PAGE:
Her commitment here to a single model provides the book with admirable coherence and clarity of focus. On the other hand, some may may feel that she pays inadequate attention to other ways of doing things. In my own work I am more inclined to take a “toolkit” rather than “model” approach, one that emphasizes that different simulation and gaming tools may work better in different contexts or to explore different aspects of conflict.
- If you want to encourage deep reflective thinking and interchange, then integrative simulations clearly have a great deal to commend them. However, they tend to also work best with small groups who can invest substantial time in the process.
- Many role-play negotiations do not accurately model the disorganization, time pressures, and chaos of many real-life talks. The 2000 US-Israeli-Palestinian talks at Camp David are a case in point: despite their calm, bucolic setting, they were, in the words of one Israeli participant, “the worst organized negotiations I had attended in my professional life.” There was little pre-negotiation, technically knowledgable advisors kept at arms length, poor negotiation records were kept, and the parties were surprisingly ill-prepared.
- In some cases, key parties never meet face-to-face, or stakeholders never get a seat at the table but rather make their views felt in other sorts of ways. In such cases other game mechanisms can be used to model this. In the Syrian refugee simulations I’ve conducted, for example, the refugees are engaged in a quite different (but interlinked) “survival” simulation while the higher-level refugee policy negotiations are underway.
- If you can find the human resources to provide coaches, and you’re running very small simulations in which the facilitator can give everyone face-to-face time, that’s great—but it isn’t always possible. Moreover, in some cases there is value in letting participants make mistakes and learn from their consequences, rather than coaching too much.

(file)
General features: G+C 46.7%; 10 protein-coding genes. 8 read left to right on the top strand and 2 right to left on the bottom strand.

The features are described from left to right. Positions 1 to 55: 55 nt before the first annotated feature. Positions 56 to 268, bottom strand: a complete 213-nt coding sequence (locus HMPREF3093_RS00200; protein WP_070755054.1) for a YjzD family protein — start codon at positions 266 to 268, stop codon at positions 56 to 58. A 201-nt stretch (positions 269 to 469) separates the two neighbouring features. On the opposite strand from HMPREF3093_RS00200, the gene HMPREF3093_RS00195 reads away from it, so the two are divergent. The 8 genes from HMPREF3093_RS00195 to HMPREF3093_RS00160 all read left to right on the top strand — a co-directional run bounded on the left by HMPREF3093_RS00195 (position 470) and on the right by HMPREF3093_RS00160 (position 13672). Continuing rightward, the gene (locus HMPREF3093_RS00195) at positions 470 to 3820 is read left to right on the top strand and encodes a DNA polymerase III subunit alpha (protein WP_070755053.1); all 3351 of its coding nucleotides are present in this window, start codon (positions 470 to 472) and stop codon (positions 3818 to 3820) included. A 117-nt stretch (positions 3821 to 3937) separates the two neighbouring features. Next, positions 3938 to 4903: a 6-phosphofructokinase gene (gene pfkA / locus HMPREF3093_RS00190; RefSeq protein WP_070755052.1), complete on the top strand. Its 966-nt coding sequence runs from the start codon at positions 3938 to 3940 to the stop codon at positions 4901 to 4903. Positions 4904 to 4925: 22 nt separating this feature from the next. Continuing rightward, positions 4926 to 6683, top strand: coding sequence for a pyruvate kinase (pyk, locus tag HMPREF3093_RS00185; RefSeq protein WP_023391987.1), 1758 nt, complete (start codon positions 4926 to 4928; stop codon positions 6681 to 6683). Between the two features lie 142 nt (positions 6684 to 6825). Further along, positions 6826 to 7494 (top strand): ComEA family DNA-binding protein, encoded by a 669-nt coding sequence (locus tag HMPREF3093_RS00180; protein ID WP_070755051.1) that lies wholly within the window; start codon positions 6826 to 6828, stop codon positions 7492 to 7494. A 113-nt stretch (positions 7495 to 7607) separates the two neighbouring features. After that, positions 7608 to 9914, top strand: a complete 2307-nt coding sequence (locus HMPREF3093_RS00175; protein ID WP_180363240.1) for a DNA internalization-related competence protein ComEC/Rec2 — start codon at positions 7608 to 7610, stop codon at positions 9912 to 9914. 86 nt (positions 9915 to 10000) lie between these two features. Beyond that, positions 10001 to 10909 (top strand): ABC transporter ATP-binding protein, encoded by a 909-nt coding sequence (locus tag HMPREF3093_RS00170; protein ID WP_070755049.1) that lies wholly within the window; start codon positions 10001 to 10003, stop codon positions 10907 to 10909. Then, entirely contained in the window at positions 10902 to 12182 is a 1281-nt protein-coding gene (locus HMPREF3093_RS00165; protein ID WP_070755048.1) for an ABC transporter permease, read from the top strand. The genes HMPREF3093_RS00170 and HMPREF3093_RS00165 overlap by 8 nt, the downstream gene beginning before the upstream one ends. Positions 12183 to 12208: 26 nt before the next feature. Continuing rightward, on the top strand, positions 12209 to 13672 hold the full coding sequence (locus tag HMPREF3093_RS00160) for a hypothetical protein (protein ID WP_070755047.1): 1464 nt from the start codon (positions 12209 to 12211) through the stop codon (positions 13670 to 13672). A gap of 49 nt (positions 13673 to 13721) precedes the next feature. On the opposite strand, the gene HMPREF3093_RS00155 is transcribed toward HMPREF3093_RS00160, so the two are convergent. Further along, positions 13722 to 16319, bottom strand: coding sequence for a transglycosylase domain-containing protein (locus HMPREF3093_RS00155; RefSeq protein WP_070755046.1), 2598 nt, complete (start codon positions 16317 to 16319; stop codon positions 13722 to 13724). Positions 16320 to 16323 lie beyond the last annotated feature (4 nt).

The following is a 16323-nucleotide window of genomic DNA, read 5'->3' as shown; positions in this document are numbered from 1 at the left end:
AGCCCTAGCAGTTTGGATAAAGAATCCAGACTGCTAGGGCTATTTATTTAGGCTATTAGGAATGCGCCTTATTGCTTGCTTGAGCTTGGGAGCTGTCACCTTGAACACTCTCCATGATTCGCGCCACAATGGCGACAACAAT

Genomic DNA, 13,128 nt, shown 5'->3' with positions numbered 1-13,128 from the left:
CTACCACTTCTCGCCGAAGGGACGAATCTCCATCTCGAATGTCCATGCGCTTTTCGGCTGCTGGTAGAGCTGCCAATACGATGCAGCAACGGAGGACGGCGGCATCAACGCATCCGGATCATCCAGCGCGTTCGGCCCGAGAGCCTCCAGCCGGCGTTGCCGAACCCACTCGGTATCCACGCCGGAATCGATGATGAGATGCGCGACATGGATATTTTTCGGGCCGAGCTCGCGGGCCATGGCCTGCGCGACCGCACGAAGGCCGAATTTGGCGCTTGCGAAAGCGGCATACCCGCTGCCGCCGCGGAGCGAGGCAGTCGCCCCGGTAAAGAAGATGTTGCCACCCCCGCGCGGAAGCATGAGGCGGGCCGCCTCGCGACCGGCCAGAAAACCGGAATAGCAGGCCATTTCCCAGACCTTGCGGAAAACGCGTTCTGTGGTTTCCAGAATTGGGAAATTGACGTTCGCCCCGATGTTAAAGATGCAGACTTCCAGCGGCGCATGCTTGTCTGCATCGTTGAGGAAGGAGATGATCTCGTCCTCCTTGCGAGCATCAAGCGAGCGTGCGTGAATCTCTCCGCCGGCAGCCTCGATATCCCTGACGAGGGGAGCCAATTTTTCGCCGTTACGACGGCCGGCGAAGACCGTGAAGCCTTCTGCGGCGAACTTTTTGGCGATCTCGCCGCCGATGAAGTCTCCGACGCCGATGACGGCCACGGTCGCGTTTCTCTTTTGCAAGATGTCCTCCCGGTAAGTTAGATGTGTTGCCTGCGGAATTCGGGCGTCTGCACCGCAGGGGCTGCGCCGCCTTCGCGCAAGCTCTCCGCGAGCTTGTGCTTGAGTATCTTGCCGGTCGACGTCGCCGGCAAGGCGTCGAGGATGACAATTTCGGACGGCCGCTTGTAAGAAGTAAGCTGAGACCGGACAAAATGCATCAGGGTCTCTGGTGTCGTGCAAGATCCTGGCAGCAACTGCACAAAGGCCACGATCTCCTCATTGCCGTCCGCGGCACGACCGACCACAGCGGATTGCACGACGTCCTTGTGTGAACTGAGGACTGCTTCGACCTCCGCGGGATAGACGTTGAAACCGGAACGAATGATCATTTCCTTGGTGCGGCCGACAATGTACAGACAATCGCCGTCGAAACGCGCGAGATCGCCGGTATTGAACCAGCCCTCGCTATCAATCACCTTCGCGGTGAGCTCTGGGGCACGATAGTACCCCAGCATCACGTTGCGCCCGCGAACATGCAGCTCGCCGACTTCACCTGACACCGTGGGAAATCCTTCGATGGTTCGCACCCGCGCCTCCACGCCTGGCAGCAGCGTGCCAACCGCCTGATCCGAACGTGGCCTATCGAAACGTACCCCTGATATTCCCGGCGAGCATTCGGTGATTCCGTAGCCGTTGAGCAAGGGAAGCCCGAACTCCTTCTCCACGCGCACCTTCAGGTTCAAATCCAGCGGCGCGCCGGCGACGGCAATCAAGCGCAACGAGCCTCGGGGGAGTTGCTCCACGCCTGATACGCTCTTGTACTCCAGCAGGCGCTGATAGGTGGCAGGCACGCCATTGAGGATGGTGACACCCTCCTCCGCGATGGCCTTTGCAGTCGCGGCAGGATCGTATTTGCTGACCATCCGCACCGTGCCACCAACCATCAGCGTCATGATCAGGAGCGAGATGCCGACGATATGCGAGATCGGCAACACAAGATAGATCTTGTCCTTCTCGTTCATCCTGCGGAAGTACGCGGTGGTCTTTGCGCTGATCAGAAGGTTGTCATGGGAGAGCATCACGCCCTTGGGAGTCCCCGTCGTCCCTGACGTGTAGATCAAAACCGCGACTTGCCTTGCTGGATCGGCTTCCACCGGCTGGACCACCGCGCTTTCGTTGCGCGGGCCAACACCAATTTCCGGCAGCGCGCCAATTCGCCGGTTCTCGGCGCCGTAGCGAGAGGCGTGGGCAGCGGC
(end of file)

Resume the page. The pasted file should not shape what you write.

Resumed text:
- Simulations may have wholly legitimate analytical purposes too, not just experiential ones. On the issue of think-tank games, a previous PAxsims exchange between Gill and Devin Ellis (here and here) explores this issue in further detail.
In fairness to Gill, however, she is clear that the purpose of her book is not to survey the broad range of simulation approaches, but rather to discuss how her IN-simulation approach works. By all appearances it works very well when applied in the way she suggests to certain types of negotiation, mediation, and conflict resolution issues. Moreover, in the course of discussing the approach she has much to offer more broadly on learning, integration onto curriculum, assigning players, dealing with difficulties, and a range of issues beside. The insights that she offers are substantial, and this book should be required reading for anyone working in this field or who wishes to use such techniques for conflict resolution training or in an academic classroom.